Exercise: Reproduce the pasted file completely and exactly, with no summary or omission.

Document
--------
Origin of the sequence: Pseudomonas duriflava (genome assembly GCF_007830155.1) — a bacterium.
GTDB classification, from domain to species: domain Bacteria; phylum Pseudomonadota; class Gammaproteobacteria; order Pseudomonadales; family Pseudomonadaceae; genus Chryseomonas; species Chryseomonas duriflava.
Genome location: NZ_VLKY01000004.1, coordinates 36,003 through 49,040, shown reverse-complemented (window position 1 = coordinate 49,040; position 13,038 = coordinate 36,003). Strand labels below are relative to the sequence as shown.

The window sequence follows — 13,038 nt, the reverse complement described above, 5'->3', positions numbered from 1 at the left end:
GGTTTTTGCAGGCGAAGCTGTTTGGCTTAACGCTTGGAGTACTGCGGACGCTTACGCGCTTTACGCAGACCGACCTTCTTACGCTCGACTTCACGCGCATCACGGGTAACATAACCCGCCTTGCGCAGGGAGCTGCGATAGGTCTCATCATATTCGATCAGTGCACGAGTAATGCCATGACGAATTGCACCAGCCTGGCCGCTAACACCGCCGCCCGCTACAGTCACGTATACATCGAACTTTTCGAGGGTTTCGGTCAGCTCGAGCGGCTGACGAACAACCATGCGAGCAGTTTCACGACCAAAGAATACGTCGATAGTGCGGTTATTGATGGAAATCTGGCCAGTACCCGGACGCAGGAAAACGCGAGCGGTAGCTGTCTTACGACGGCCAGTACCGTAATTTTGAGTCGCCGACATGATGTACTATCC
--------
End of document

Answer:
Origin of the sequence: Pseudomonas duriflava (genome assembly GCF_007830155.1) — a bacterium.
GTDB classification, from domain to species: domain Bacteria; phylum Pseudomonadota; class Gammaproteobacteria; order Pseudomonadales; family Pseudomonadaceae; genus Chryseomonas; species Chryseomonas duriflava.
Genome location: NZ_VLKY01000004.1, coordinates 36,003 through 49,040, shown reverse-complemented (window position 1 = coordinate 49,040; position 13,038 = coordinate 36,003). Strand labels below are relative to the sequence as shown.

The window sequence follows — 13,038 nt, the reverse complement described above, 5'->3', positions numbered from 1 at the left end:
GGTTTTTGCAGGCGAAGCTGTTTGGCTTAACGCTTGGAGTACTGCGGACGCTTACGCGCTTTACGCAGACCGACCTTCTTACGCTCGACTTCACGCGCATCACGGGTAACATAACCCGCCTTGCGCAGGGAGCTGCGATAGGTCTCATCATATTCGATCAGTGCACGAGTAATGCCATGACGAATTGCACCAGCCTGGCCGCTAACACCGCCGCCCGCTACAGTCACGTATACATCGAACTTTTCGAGGGTTTCGGTCAGCTCGAGCGGCTGACGAACAACCATGCGAGCAGTTTCACGACCAAAGAATACGTCGATAGTGCGGTTATTGATGGAAATCTGGCCAGTACCCGGACGCAGGAAAACGCGAGCGGTAGCTGTCTTACGACGGCCAGTACCGTAATTTTGAGTCGCCGACATGATGTACTATCC